So, let’s get straight to the point, the Revival A385 is extremely loyal to its predecessor, in almost every single aspect. Starting with the case, not only the style has been reproduced but also the proportions. Compact in terms of diameter, at only 37mm like the original, it remains a watch with a relatively modern presence, with a 47mm lug-to-lug measurement. The height is also moderate for an automatic chronograph, at 12.6mm – the El Primero is fairly thin compared to its modern counterparts with vertical clutch.
The shape, since Zenith scanned an old model, is fully identical and retains the sharp angles found on the 1969 cushion-shaped case. The top surface is radially-brushed, which participates in the retro look of the watch, the sides are horizontally brushed, and on the side is a polished bevel that brings dynamism. The main specificity of the case of the A384 and A385 was the angled surface of the lugs, which are still present and polished like the original model. The right side is home for historically-accurate pushers and crown and the main update is the material used for the crystal, where modern sapphire replaces Plexiglas. Other than that, this Chronomaster Revival A385 is basically identical to an unworn 1969 model that would have been kept in a safe… yet with more precise execution. But that’s not new, since the Revival A384 uses the same case.
What changes here is the dial… a funky, bold, colourful, warm dial with outdated coolness. While the A384 played on sporty cues, with a classic panda dial highlighted by a touch of red, this A385 sports a brown smoked dial – with a strong degradé effect ranging from almost black in the periphery to a very light brown-beige in the centre. Framed by a ubiquitous tachymeter scale, it reproduces once again faithfully the design of the original model, down to the facetted and rhodium-plated hour markers and hands, the red central seconds hand, or the inscriptions with historic fonts and logo. The sub-dials, with small seconds, 30-minute and 12-hour counters, are white and so is the date window at 3 o’clock – which gives here visual consistency. The indications are filled with cream-coloured Super-LumiNova, which works well with the rest of the dial’s tones.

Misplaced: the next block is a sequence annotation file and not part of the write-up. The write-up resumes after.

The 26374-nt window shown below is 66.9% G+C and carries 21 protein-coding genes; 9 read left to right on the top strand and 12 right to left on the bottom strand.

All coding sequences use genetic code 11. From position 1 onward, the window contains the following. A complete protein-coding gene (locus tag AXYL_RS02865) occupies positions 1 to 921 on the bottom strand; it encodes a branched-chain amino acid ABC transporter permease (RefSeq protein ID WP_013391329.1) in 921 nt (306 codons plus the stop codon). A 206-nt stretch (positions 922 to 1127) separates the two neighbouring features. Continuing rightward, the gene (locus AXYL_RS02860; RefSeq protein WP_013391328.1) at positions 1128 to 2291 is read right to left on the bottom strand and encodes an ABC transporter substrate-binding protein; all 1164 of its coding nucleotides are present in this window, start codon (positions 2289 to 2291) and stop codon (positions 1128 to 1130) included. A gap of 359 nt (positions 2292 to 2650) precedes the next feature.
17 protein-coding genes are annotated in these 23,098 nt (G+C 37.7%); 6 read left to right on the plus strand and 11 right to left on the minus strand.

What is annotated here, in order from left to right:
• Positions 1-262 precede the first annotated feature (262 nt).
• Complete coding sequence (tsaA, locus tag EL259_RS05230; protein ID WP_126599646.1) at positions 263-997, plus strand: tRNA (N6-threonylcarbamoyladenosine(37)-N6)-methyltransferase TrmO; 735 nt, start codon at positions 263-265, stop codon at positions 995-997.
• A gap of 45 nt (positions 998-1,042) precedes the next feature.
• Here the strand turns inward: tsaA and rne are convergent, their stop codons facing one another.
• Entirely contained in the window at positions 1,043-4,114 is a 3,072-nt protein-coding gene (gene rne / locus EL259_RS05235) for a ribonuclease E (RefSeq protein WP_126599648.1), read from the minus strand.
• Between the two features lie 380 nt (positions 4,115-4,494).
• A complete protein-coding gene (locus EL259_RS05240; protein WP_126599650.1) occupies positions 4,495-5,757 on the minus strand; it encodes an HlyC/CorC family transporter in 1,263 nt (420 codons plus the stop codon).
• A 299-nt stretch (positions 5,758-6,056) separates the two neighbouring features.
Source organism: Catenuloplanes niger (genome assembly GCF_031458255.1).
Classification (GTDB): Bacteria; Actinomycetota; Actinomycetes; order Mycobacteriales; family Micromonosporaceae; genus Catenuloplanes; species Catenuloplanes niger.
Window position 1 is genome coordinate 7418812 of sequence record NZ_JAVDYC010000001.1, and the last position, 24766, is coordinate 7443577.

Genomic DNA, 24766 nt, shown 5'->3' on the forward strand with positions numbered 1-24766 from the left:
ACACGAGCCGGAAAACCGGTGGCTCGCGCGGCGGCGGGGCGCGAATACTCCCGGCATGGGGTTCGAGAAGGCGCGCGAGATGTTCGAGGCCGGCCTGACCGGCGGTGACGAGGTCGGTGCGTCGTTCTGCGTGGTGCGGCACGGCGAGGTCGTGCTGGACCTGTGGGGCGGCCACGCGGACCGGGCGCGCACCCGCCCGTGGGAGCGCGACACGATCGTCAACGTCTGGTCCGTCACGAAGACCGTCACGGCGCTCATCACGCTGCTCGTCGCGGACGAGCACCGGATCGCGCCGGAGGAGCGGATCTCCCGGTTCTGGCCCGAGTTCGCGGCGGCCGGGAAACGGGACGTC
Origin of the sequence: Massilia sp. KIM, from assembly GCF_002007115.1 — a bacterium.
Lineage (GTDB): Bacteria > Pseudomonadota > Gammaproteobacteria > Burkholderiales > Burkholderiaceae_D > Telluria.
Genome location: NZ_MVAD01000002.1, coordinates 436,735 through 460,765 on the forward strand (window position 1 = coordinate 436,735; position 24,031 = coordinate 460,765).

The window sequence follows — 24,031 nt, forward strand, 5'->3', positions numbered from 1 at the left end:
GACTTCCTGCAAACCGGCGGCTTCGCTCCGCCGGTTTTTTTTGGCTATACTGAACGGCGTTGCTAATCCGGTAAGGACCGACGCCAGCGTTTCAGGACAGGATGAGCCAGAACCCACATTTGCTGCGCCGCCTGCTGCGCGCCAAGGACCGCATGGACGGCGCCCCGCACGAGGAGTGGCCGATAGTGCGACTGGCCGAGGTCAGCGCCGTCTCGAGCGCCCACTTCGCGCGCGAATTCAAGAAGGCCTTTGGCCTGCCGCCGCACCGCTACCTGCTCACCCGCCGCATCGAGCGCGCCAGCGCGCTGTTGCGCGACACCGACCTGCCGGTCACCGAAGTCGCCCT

While also available on a light brown leather strap, it makes sense to go for the steel bracelet on this watch… Because, here also, Zenith has played on visual accuracy and has reproduced a style that was used on the A384 and A385 models, the so-called ladder steel bracelet with hollowed links, once manufactured by Gay Frères. Light and flexible, it looks and feels right in place in this context.
Under the screwed sapphire caseback – the other noticeable update compared to the historical watch – is a well-known movement, and in fact a movement that is, like the rest of the watch, almost a 1-to-1 reproduction of what once powered the A385; you name it, the El Primero calibre. With a development that started in 1962 with the idea to launch it in 1965 for the manufacture’s centenary, it finally made its entry in 1969. However, after an estimated production of 32,000 movement units, Zenith Radio Corporation (a US company owning the brand since 1971) lost confidence in mechanical watches and, betting on quartz, decided to stop the production of the El Primero, and wanted to get rid of the tooling… but thanks to Charles Vermot, the watchmaker in charge of manufacturing, tools and manufacturing plans were saved, hidden in the manufacture’s attic. And in the early 1980s, Zenith was able to resume the production of its automatic chronograph.
The Calibre El Primero 400 that powers the Chronomaster Revival A385 is the closest you can get from the original 1969 movement. If some upgrades have been implemented (better chronometry, more reliable parts where needed, better decoration and modern manufacturing techniques), it basically retains the same architecture and, a signature element, the 5Hz frequency. It is here presented with a star-shaped openwork rotor and pleasant finishing.
AVAILABILITY & PRICE
The Zenith Chronomaster Revival A385 is available at Zenith Boutiques and online shop, as well as at authorized retailers around the world. It won’t be limited in production. It is priced at EUR 7,800 or CHF 7,900 on a leather strap and EUR 8,300 or CHF 8,400 on a ladder bracelet.
For more details and orders, visit www.zenith-watches.com.